Kuwaiti doctor speaks out on blaming expats

Published:  21 Jun at 6 PM
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Expats tired of being blamed for the emirate’s demographic imbalances will appreciate a recent statement protesting their innocence by a prominent Kuwaiti doctor.

Honesty seems to have been the best policy for Dr Adel al Ibrahim, whose hard-hitting statement in today’s Kuwait Times tells it like it is regarding attacks on the expat community by a number of Kuwaiti politicians. The worst offender has been MP Safa al Hashem, a recently elected female member of the government who has repeatedly called for the removal of expats and, in her latest rant, referred to the expat community as ‘eating up everything’. Al Ibrahim’’s comments followed the latest restriction banning residency renewals for parents and siblings of expats working in the emirate as they were 'clogging up public hospitals'.

Al Ibrahim’s main point is that Kuwaitis themselves have, over many decades, created and encouraged the expat community’s increase in order to take advantage of their various talents in building a modern, wealthy state. It’s Kuwati business owners and their government who invite foreign experts to come in, sponsor their visas, issue commercial licenses, allow residency and create a community within but often not accepted by the Kuwaiti community itself. Expats, he points out, are from all sectors including teachers, engineers, doctors, university professors, civil and military advisors to sales people, domestic servants and cleaners, all of whom are paid to do their jobs and support the country’s economy.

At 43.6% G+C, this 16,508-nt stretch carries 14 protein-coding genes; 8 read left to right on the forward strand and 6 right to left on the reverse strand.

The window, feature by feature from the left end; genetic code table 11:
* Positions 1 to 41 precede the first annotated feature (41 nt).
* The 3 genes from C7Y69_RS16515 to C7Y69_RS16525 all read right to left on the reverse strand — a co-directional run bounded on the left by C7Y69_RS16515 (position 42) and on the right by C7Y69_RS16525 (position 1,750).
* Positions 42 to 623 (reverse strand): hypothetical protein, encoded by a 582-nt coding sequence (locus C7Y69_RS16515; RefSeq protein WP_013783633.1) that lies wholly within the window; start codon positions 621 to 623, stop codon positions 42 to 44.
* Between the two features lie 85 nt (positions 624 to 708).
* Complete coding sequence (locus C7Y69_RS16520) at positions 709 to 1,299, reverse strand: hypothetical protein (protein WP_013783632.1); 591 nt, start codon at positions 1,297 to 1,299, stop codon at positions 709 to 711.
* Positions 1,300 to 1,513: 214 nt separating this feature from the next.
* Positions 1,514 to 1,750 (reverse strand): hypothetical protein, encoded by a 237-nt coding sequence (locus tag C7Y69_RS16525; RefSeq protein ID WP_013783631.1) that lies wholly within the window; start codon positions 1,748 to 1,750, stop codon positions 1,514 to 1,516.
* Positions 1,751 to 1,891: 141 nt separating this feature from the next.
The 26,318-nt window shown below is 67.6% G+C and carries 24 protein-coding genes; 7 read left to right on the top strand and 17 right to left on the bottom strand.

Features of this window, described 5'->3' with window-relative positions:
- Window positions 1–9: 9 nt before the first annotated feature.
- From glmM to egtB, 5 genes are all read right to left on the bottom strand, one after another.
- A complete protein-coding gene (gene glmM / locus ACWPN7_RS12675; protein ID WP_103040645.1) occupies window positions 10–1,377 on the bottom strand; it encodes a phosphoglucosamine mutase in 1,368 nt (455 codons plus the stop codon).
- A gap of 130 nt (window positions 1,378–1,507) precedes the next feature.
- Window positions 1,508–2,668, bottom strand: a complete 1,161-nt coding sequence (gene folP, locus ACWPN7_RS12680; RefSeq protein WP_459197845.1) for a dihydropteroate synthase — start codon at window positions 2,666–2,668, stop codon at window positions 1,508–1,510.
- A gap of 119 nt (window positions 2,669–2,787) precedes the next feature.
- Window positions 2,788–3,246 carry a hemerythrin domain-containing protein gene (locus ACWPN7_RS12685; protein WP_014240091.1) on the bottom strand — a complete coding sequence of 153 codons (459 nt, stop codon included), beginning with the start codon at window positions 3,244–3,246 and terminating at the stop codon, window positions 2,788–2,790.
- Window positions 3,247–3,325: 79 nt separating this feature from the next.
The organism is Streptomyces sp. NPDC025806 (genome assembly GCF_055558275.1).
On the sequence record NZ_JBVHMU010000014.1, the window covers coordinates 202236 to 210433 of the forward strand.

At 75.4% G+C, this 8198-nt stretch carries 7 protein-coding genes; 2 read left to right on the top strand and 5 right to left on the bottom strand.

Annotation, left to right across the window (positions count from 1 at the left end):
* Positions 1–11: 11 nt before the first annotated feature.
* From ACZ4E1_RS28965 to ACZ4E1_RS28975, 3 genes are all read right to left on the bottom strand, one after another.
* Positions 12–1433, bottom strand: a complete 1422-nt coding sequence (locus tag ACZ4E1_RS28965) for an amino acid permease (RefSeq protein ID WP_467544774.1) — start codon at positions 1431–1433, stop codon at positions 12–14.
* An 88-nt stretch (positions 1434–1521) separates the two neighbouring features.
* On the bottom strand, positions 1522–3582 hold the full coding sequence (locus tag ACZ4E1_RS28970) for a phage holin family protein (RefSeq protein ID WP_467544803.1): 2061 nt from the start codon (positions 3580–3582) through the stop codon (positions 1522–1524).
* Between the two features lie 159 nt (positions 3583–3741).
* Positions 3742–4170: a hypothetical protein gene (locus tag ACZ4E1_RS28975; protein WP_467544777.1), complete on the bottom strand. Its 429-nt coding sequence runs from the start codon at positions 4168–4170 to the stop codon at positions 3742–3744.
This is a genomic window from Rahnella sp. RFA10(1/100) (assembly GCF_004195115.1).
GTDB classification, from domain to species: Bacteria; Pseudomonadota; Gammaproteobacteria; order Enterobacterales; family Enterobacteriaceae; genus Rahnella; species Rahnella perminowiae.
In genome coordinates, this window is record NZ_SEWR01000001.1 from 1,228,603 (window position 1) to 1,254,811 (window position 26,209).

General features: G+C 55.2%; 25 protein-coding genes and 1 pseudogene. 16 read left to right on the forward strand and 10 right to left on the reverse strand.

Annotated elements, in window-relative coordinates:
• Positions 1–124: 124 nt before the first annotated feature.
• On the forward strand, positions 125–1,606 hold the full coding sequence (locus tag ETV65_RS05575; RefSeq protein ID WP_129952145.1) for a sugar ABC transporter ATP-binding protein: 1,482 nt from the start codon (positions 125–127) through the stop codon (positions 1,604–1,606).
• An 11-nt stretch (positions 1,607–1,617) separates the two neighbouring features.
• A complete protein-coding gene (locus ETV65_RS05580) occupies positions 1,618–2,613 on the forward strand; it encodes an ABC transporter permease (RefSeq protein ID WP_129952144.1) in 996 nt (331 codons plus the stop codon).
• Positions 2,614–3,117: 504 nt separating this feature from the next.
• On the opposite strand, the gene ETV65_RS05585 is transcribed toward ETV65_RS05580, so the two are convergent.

Kuwaitis, he continued, don’t just use the expertise of expat labour at all levels, but also engage in expatriate-related practices which make fast, easy money for Kuwaiti businesses and those in government. The present trend of blaming foreigners for everything from heavy traffic to preventing locals from getting medical treatment is being used as a cover-up for governmental inefficiency in every field. Officials, added al Ibrahim, don’t seem to realise the effects of these unwarranted attacks on foreigners who’ve done their best for the emirate.

Al Ibrahim’s alternative to even more denigrating blame attacks on the foreign community is to adjust the emirate’s demographic imbalance by means of quieter, less humiliating methods, and by recognising the privilege and positive benefits of recruiting expat professionals. Treating the expat community’s feelings with respect, he says, is the best and only way forward.
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